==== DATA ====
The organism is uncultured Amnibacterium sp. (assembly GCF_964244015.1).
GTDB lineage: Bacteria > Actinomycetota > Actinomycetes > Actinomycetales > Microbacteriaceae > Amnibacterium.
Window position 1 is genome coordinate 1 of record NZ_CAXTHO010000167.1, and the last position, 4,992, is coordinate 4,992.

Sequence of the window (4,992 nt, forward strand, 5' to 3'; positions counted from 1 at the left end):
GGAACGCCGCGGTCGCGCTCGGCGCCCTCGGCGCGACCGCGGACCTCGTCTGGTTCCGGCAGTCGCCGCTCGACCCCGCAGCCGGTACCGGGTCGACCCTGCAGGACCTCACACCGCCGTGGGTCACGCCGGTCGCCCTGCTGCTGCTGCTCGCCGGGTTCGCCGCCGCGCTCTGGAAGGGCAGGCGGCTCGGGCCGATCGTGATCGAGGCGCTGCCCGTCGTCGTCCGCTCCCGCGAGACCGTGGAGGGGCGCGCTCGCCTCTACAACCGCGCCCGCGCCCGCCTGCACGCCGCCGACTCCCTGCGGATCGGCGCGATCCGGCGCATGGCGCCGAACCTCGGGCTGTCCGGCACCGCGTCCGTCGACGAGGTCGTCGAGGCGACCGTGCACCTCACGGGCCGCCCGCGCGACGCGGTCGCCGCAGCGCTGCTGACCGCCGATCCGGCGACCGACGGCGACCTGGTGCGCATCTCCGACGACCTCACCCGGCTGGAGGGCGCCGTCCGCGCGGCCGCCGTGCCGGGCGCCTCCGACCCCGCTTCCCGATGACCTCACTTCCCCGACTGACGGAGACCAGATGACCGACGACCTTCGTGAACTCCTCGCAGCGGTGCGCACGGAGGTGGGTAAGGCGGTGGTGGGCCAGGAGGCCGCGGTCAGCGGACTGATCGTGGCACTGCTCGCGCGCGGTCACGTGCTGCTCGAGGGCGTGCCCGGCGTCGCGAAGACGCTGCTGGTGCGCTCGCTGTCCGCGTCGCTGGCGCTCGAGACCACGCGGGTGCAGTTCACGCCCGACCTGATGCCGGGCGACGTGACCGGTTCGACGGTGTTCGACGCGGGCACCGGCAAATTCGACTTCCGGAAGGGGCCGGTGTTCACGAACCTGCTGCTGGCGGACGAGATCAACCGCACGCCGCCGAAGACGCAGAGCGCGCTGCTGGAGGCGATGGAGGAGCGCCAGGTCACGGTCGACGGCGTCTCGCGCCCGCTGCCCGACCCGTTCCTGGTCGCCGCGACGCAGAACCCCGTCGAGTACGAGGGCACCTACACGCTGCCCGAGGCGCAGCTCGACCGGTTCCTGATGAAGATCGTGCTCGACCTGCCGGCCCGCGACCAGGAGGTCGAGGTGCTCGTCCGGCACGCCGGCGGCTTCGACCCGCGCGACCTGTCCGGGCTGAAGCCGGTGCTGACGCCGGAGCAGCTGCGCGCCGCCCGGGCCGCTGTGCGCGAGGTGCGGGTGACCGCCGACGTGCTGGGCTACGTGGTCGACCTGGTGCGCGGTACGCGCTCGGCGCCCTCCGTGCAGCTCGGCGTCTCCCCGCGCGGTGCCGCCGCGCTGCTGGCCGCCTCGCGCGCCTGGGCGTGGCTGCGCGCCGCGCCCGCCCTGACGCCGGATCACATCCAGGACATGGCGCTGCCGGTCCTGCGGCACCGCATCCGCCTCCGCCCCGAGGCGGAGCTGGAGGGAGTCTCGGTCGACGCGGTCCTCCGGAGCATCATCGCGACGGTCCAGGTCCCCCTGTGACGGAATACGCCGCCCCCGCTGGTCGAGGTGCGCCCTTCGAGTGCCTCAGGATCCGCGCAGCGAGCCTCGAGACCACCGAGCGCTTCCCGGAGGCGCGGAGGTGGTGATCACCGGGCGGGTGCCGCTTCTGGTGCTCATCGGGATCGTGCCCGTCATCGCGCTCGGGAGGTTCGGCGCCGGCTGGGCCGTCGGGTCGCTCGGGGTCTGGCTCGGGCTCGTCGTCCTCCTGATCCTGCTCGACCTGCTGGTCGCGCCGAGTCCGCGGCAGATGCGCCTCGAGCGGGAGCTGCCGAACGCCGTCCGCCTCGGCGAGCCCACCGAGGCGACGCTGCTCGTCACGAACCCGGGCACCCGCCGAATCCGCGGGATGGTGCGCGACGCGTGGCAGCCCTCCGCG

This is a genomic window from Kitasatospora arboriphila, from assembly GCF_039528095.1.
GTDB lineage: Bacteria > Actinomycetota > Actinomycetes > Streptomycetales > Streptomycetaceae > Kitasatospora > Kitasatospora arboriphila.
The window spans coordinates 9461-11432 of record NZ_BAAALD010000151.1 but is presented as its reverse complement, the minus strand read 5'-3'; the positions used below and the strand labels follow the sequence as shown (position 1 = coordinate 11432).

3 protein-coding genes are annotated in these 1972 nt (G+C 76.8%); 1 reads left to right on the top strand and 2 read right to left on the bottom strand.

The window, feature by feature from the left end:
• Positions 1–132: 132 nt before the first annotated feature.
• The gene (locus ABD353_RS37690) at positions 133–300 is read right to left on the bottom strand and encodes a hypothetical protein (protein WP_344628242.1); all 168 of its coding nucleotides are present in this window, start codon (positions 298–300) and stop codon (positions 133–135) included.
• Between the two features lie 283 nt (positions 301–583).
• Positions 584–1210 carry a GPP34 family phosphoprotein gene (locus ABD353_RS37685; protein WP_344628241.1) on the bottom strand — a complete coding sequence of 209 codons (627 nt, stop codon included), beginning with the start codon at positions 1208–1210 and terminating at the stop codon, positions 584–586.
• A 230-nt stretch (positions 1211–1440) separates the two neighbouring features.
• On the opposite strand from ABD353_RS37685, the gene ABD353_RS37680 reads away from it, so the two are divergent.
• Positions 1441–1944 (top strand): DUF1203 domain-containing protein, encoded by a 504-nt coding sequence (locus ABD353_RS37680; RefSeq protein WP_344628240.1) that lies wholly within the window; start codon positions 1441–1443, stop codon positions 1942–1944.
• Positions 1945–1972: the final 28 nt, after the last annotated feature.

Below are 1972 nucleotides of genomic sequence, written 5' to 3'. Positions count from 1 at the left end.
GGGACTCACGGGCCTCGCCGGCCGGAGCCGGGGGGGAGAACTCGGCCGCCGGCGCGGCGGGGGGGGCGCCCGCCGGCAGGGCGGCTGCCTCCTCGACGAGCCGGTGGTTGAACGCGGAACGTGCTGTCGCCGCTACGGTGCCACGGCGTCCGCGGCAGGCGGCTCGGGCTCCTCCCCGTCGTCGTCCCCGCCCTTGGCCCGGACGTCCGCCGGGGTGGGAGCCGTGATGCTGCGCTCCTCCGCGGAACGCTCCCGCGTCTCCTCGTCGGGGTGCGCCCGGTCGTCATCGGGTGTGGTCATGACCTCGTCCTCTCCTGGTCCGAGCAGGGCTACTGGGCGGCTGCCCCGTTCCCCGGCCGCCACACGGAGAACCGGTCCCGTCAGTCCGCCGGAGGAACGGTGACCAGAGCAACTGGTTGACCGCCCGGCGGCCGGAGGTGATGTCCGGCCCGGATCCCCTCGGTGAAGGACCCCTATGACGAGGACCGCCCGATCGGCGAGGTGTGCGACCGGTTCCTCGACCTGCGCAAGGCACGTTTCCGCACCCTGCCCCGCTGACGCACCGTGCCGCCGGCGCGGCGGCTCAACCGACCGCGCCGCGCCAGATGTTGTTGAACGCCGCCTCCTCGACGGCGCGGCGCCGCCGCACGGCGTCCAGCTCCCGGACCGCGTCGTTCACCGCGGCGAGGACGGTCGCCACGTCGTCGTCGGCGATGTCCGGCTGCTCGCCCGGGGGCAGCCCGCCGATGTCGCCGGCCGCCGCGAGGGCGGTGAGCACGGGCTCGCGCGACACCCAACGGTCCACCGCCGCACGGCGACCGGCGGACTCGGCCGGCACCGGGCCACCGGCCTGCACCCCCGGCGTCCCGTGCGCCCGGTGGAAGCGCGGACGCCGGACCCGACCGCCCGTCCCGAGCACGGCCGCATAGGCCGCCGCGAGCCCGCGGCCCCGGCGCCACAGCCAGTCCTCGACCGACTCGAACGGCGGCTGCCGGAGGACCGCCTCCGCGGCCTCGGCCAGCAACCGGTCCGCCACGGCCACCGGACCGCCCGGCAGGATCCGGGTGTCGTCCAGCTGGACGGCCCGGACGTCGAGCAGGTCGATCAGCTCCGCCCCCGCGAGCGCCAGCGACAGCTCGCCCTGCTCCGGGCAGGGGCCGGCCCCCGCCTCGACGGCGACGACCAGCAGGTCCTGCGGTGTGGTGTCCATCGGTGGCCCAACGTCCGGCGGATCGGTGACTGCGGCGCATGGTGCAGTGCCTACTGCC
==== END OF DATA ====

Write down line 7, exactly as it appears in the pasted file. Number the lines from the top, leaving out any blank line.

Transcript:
GTDB lineage: Bacteria > Actinomycetota > Actinomycetes > Streptomycetales > Streptomycetaceae > Kitasatospora > Kitasatospora arboriphila.